Nobel Prize recipient John C. Mather, senior project scientist on the James Webb Space Telescope, is scheduled to deliver an illustrated, nontechnical presentation, “Cosmic Instability: How a Smooth Early Universe Grew into Everyone You Know,” 7 p.m. today on YouTube.
The free online discussion, co-sponsored by Foothill College, is part of the Silicon Valley Astronomy Lecture Series.
During the webinar, Mather will discuss how gravity made stars, stars made heavy elements, gravity and chemistry made planets, geology and biology made people and people made telescopes.
The James Webb Space Telescope, planned for launch in October, will extend the discoveries of the Hubble Space Telescope with a much bigger mirror, cooled to low temperatures so it can observe infrared radiation. Mather will show the telescope, describe its capabilities and discuss what it might find.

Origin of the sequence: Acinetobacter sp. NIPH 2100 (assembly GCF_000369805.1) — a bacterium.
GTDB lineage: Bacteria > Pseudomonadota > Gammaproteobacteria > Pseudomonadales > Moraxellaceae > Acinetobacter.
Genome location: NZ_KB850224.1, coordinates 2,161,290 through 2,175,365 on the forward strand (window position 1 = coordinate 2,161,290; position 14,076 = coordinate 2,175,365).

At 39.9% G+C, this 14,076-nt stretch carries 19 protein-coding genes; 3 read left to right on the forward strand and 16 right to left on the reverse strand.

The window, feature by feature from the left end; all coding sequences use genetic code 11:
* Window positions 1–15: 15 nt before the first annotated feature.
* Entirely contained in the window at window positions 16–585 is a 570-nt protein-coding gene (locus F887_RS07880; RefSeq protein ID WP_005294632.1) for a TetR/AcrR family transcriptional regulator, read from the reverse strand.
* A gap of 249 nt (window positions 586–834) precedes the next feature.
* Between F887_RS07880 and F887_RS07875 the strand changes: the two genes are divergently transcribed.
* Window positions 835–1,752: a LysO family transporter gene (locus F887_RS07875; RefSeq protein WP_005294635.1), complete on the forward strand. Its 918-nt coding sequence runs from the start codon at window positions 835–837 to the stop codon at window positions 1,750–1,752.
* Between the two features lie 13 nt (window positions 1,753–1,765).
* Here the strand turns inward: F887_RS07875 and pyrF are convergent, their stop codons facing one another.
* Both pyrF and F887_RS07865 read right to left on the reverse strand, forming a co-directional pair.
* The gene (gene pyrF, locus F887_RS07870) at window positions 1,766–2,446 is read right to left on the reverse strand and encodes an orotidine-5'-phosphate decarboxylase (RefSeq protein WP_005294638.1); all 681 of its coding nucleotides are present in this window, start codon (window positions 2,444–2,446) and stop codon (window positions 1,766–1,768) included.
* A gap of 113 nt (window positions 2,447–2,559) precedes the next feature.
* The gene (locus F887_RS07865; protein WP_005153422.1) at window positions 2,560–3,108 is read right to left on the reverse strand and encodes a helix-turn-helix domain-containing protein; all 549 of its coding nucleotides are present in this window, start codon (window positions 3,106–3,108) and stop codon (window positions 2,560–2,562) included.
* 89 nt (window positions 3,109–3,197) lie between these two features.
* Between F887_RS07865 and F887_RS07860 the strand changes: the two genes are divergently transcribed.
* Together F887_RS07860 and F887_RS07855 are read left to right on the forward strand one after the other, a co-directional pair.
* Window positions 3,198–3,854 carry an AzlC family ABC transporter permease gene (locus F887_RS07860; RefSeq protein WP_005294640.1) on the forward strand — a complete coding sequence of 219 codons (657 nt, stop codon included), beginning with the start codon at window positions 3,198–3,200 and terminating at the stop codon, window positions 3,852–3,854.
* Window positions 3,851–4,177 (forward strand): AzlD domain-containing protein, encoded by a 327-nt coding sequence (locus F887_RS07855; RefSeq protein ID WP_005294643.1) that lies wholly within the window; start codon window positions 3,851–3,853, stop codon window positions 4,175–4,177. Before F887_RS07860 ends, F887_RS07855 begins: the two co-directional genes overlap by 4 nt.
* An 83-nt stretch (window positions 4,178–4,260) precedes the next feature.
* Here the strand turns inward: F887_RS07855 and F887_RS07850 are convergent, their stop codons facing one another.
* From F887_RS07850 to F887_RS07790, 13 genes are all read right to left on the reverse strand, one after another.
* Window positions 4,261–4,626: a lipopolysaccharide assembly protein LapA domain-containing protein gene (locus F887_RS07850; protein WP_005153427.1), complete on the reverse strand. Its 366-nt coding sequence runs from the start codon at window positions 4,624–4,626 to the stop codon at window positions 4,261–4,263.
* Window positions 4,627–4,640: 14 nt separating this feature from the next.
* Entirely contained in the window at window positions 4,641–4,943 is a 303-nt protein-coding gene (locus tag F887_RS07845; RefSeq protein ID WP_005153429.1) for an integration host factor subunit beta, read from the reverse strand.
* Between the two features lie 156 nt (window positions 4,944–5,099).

Mather is a senior astrophysicist at NASA’s Goddard Space Flight Center. His research centers on infrared astronomy, cosmology and the development of new instruments for exploring the universe. He has received numerous awards, including the Nobel Prize in Physics in 2006 and three honorary doctorates.
To view Mather’s online presentation, visit youtube.com/SVAstronomyLectures.
For more information on the lecture series, visit foothill.edu/astronomy.